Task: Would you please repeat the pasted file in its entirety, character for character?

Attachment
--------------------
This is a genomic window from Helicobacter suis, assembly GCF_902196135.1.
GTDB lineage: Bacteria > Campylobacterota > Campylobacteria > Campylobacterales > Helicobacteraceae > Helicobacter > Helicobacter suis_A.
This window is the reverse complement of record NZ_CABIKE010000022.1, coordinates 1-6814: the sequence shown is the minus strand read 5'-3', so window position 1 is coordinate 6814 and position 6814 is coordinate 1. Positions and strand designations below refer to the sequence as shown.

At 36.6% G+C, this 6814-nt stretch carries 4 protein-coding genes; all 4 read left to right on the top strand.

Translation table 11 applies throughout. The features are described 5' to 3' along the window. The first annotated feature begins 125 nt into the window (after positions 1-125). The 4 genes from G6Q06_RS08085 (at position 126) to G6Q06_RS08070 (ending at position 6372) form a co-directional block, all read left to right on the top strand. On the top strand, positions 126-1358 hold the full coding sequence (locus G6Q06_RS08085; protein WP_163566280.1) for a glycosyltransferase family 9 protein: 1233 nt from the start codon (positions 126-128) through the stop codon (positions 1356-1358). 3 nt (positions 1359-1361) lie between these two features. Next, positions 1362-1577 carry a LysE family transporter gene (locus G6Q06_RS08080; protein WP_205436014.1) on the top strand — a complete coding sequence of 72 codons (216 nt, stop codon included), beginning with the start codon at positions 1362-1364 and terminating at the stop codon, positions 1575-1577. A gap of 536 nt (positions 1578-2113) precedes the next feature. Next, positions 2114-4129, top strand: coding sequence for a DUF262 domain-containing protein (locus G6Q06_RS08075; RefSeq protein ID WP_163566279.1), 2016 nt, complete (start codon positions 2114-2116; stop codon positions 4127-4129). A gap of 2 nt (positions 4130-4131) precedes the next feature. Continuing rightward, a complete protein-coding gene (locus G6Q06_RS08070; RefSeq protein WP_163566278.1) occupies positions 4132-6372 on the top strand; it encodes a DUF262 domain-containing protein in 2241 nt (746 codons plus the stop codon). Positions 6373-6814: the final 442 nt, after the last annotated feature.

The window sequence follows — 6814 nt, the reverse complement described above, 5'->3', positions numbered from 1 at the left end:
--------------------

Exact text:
This is a genomic window from Helicobacter suis, assembly GCF_902196135.1.
GTDB lineage: Bacteria > Campylobacterota > Campylobacteria > Campylobacterales > Helicobacteraceae > Helicobacter > Helicobacter suis_A.
This window is the reverse complement of record NZ_CABIKE010000022.1, coordinates 1-6814: the sequence shown is the minus strand read 5'-3', so window position 1 is coordinate 6814 and position 6814 is coordinate 1. Positions and strand designations below refer to the sequence as shown.

At 36.6% G+C, this 6814-nt stretch carries 4 protein-coding genes; all 4 read left to right on the top strand.

Translation table 11 applies throughout. The features are described 5' to 3' along the window. The first annotated feature begins 125 nt into the window (after positions 1-125). The 4 genes from G6Q06_RS08085 (at position 126) to G6Q06_RS08070 (ending at position 6372) form a co-directional block, all read left to right on the top strand. On the top strand, positions 126-1358 hold the full coding sequence (locus G6Q06_RS08085; protein WP_163566280.1) for a glycosyltransferase family 9 protein: 1233 nt from the start codon (positions 126-128) through the stop codon (positions 1356-1358). 3 nt (positions 1359-1361) lie between these two features. Next, positions 1362-1577 carry a LysE family transporter gene (locus G6Q06_RS08080; protein WP_205436014.1) on the top strand — a complete coding sequence of 72 codons (216 nt, stop codon included), beginning with the start codon at positions 1362-1364 and terminating at the stop codon, positions 1575-1577. A gap of 536 nt (positions 1578-2113) precedes the next feature. Next, positions 2114-4129, top strand: coding sequence for a DUF262 domain-containing protein (locus G6Q06_RS08075; RefSeq protein ID WP_163566279.1), 2016 nt, complete (start codon positions 2114-2116; stop codon positions 4127-4129). A gap of 2 nt (positions 4130-4131) precedes the next feature. Continuing rightward, a complete protein-coding gene (locus G6Q06_RS08070; RefSeq protein WP_163566278.1) occupies positions 4132-6372 on the top strand; it encodes a DUF262 domain-containing protein in 2241 nt (746 codons plus the stop codon). Positions 6373-6814: the final 442 nt, after the last annotated feature.

The window sequence follows — 6814 nt, the reverse complement described above, 5'->3', positions numbered from 1 at the left end: